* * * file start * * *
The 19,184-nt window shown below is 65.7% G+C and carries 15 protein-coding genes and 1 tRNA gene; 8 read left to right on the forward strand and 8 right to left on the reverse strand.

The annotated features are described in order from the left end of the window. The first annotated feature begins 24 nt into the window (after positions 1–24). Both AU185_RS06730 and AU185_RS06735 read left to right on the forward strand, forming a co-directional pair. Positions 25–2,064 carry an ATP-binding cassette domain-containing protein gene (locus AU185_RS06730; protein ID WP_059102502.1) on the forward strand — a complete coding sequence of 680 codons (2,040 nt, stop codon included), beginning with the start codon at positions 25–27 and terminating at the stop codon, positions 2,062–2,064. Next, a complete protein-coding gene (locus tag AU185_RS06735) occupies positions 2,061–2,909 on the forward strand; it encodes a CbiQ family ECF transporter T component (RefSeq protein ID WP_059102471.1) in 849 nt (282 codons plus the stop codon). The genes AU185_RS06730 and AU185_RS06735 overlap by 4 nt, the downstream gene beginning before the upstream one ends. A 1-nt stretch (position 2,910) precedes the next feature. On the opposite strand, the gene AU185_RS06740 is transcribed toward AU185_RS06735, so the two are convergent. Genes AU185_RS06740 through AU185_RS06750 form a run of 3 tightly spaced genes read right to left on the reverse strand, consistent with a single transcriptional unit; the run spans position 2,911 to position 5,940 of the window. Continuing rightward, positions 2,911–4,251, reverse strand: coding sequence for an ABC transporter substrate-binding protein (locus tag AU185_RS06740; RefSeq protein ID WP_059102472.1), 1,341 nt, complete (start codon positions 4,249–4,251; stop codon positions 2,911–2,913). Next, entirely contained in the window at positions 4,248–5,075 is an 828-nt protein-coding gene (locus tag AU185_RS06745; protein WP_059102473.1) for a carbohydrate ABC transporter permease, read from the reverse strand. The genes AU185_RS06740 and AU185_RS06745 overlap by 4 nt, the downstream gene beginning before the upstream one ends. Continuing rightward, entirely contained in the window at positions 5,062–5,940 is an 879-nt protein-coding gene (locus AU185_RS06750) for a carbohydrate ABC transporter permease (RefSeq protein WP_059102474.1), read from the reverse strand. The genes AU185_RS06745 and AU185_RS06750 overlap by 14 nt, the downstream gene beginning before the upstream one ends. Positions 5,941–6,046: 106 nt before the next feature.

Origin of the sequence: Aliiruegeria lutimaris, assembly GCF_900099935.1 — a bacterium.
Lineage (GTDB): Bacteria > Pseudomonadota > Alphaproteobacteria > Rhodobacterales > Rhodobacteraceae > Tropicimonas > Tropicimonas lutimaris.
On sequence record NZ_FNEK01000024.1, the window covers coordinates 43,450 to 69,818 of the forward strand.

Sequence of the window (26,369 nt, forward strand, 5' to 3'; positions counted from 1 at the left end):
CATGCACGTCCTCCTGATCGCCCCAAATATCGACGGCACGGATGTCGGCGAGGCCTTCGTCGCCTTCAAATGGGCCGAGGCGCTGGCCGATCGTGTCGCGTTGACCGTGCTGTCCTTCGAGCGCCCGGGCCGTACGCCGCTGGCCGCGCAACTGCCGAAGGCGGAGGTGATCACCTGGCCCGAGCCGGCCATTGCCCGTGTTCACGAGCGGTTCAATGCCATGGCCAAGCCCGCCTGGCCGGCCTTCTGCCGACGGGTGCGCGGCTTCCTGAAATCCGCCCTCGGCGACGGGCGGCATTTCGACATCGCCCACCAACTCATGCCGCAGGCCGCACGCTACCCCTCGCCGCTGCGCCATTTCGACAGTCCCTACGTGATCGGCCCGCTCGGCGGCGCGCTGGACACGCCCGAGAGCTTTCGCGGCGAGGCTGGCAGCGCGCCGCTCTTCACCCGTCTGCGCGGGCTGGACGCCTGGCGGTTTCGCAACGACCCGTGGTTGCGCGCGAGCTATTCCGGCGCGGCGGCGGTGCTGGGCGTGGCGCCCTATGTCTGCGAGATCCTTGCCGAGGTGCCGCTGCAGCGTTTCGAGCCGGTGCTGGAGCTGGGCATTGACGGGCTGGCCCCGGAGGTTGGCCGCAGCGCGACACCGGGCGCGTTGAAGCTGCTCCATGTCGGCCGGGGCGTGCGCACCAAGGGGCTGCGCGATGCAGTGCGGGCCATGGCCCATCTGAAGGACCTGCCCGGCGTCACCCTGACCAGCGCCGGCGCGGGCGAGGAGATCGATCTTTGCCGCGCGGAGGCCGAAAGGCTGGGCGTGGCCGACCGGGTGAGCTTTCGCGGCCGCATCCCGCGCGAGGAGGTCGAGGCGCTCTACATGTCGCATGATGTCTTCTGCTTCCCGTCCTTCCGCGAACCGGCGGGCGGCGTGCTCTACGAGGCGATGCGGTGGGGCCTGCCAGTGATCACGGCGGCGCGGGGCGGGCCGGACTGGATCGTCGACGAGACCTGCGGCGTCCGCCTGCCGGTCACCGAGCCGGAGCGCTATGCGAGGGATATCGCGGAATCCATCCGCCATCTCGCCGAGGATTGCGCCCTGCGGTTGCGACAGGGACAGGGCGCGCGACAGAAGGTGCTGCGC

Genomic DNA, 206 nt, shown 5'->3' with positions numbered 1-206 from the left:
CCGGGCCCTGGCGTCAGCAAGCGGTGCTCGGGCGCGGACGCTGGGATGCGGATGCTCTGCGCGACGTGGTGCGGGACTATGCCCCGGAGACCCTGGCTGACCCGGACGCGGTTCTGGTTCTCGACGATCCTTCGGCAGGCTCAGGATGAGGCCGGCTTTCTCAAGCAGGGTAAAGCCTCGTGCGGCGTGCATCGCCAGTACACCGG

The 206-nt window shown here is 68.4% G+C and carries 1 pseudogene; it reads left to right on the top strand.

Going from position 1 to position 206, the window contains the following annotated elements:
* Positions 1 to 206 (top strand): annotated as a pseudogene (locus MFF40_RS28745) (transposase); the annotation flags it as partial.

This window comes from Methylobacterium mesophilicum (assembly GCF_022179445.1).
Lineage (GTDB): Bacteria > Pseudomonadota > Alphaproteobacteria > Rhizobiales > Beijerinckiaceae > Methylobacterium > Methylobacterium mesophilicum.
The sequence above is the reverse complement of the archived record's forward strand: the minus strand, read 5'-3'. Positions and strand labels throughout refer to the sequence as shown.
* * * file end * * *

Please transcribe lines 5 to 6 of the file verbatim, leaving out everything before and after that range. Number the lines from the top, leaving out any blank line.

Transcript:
On sequence record NZ_FNEK01000024.1, the window covers coordinates 43,450 to 69,818 of the forward strand.

Sequence of the window (26,369 nt, forward strand, 5' to 3'; positions counted from 1 at the left end):